Should progressives support this process, given our recognition that every new step along this road is one seemingly away from any settlement of the Israeli-Palestinian conflict? Or, as some argue, should it be accepted because it is a step further towards the one-state solution that increasing numbers of Palestinians and leftists maintain has, in fact, all but arrived?
Personally, I believe that we on the left are obliged to actively support the reality of Israel’s relations with increasing numbers of Arab states. Acceptance of Israel in the Middle East is a desirable goal, even if Israel is not the state we wish it to be, nor is the Middle East’s political climate anything resembling democratic. Thus, to repurpose the already clichéd statement of David Ben-Gurion at the beginning of World War II, we should accept Arab recognition of Israel as if there was no Israeli-Palestinian conflict, and we should fight for Palestinian national and civil rights despite the apparent withdrawal of many Arab states from that cause.
One recent example of the good that is flowing from the Accords is the agreement in Dubai announced last November between Israel, Jordan, and the UAE, brokered by John Kerry, for a massive deal involving Jordanian use of its solar resources to produce electricity, which will be traded to Israel in return for significant amounts of desalinated water, badly needed by Jordan. The UAE will finance, probably do the construction for (and profit from) the deal. My understanding is that Palestinian participation would be welcome, but Ramallah is refusing because of its antipathy to the Abraham Accords, under which umbrella the deal was formulated, which is understandable but regressive and ineffective. Palestinians have a long history of refusing to recognize and act on political realities in a timely manner, thus missing any number of boats over the last century. There is every reason to believe that the Abraham Accords will continue—and even flourish. Why wait until Palestinian refusal is part of the landscape—and eventual Palestinian participation will come with little leverage?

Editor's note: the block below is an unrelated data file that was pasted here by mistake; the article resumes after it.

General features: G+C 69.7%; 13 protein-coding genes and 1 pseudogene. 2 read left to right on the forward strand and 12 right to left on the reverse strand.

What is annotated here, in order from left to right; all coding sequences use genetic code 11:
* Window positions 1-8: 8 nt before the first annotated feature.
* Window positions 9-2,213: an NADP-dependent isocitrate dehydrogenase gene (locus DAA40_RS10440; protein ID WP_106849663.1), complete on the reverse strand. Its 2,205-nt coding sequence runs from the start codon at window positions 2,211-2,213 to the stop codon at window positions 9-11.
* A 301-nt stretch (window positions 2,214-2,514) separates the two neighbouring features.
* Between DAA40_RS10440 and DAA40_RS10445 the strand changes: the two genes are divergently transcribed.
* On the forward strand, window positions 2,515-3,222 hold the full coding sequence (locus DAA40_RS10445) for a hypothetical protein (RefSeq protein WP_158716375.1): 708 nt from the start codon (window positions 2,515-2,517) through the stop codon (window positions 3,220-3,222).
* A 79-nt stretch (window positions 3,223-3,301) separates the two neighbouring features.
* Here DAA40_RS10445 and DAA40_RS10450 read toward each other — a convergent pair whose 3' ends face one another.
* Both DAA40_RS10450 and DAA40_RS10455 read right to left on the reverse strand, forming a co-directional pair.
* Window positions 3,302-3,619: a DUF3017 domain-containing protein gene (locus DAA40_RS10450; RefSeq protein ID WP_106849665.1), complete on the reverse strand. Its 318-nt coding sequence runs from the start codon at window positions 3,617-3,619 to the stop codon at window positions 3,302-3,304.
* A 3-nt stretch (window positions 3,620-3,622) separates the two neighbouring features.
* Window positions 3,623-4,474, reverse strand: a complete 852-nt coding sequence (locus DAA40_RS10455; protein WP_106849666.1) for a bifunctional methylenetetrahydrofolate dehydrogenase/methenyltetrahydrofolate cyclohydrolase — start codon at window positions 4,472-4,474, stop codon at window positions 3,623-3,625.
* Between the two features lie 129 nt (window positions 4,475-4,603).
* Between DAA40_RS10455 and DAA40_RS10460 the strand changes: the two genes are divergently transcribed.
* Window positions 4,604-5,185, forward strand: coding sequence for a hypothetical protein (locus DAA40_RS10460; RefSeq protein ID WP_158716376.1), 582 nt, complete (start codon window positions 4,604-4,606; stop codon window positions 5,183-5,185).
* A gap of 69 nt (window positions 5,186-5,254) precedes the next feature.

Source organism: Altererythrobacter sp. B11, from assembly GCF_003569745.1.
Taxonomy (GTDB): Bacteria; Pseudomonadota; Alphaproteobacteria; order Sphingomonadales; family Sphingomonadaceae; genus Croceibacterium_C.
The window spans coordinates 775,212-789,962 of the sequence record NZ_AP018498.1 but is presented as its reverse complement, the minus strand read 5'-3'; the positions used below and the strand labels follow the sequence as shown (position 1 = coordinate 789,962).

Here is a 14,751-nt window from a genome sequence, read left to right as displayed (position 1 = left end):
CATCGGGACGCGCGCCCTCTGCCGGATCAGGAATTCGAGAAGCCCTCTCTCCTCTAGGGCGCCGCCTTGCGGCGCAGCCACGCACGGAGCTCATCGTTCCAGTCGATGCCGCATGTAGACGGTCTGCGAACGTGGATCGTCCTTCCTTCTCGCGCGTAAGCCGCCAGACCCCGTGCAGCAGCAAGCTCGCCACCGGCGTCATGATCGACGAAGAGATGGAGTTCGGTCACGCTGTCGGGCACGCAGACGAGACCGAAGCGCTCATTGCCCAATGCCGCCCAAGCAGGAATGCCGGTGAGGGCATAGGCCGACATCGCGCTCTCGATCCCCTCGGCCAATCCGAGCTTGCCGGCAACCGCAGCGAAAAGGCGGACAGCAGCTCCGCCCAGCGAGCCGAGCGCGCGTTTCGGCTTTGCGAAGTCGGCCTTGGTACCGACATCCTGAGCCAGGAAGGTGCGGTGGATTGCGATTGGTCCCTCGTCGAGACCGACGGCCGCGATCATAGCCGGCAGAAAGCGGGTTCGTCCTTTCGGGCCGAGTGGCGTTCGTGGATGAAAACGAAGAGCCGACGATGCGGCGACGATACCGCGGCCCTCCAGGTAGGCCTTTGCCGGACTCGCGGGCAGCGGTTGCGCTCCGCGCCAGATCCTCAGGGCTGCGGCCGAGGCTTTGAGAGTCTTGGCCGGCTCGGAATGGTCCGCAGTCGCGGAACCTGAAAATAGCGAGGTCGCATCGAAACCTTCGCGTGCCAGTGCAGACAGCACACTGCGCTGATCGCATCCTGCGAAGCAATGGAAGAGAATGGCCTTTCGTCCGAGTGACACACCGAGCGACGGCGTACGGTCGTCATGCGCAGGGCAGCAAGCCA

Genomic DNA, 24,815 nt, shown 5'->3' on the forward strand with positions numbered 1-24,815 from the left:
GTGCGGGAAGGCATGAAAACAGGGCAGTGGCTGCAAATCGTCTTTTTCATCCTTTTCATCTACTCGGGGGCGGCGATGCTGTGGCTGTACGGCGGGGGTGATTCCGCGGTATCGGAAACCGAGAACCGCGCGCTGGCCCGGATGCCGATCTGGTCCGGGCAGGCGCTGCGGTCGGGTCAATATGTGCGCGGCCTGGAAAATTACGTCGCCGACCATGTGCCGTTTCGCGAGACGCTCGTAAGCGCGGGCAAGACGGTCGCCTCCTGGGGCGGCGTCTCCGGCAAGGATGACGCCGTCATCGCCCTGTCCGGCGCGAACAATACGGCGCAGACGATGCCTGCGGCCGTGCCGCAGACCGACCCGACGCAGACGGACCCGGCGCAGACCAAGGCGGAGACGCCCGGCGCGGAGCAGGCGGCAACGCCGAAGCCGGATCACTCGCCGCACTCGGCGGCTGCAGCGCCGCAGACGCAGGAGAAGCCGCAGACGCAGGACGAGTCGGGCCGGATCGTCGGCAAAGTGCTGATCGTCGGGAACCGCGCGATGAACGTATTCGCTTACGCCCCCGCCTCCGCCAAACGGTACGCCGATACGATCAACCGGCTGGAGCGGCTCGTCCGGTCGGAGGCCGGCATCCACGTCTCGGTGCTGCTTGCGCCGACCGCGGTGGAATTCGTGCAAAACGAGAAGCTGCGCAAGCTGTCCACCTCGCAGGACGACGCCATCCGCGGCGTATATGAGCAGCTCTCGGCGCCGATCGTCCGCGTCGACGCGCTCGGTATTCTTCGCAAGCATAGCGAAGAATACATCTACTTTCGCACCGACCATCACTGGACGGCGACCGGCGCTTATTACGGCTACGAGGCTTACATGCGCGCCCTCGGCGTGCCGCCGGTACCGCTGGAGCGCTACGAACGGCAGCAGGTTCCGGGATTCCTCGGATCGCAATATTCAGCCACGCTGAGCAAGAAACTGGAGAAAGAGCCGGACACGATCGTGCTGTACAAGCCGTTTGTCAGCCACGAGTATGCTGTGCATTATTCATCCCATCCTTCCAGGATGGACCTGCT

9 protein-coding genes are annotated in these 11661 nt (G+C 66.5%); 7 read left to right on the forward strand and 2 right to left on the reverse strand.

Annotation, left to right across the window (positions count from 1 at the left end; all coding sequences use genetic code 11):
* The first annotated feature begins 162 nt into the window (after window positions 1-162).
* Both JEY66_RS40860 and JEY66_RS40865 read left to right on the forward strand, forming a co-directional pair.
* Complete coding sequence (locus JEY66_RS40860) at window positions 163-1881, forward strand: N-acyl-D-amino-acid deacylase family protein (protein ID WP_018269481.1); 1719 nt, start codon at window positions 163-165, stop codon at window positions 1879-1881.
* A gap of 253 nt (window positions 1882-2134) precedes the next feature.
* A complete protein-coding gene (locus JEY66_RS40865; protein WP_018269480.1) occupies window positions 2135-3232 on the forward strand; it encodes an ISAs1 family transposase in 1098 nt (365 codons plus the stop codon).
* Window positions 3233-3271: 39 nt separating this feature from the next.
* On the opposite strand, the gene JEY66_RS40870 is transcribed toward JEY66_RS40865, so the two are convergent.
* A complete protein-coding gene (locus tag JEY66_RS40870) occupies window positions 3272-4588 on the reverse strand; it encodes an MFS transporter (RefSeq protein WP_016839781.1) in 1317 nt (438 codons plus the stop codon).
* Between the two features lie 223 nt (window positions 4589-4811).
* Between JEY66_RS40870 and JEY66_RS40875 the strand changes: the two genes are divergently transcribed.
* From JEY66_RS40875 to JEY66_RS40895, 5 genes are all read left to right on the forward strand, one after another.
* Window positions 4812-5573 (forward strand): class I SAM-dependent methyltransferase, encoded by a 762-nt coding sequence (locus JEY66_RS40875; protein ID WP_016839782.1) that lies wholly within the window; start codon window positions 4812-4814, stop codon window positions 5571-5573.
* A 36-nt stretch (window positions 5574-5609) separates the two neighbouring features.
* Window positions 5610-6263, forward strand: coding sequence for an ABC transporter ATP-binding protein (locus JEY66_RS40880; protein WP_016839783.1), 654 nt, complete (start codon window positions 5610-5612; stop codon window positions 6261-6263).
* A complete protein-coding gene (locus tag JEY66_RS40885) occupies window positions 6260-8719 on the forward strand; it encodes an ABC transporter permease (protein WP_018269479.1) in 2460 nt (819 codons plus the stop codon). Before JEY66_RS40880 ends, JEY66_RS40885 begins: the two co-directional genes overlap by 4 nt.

And what about the one-state debate that is au courant? Is one state now inevitable—or already here, as is increasingly maintained by Ian Lustick and many others? Can anyone really believe that a two-state solution is even conceivable, much less viable? Both sides are currently thoroughly stalemated; Israel by its anti-Bibi coalition agreement of strange bedfellows and now elections, with no idea when a government may be formed, and the Palestinians by their institutional incapacity in the face of the entrenched occupation. What should progressives look towards, if they’re not willing to give up in utter frustration?
I agree that the same old same old two-state solution (2SS) is almost certainly dead but, in my view, 2SS 2.0 is concurrently being unveiled. It’s called confederation, but it corrects some of the flaws in the old two-state model that most of us have shut our eyes to for the last 30 years while we thought that it was possible in its conventional form—or even imminent. Eretz l’Kulam (A Land for All) is the primary organization comprising Israelis, Palestinians, and others to publicize, explain, and advance confederation as a politically viable option.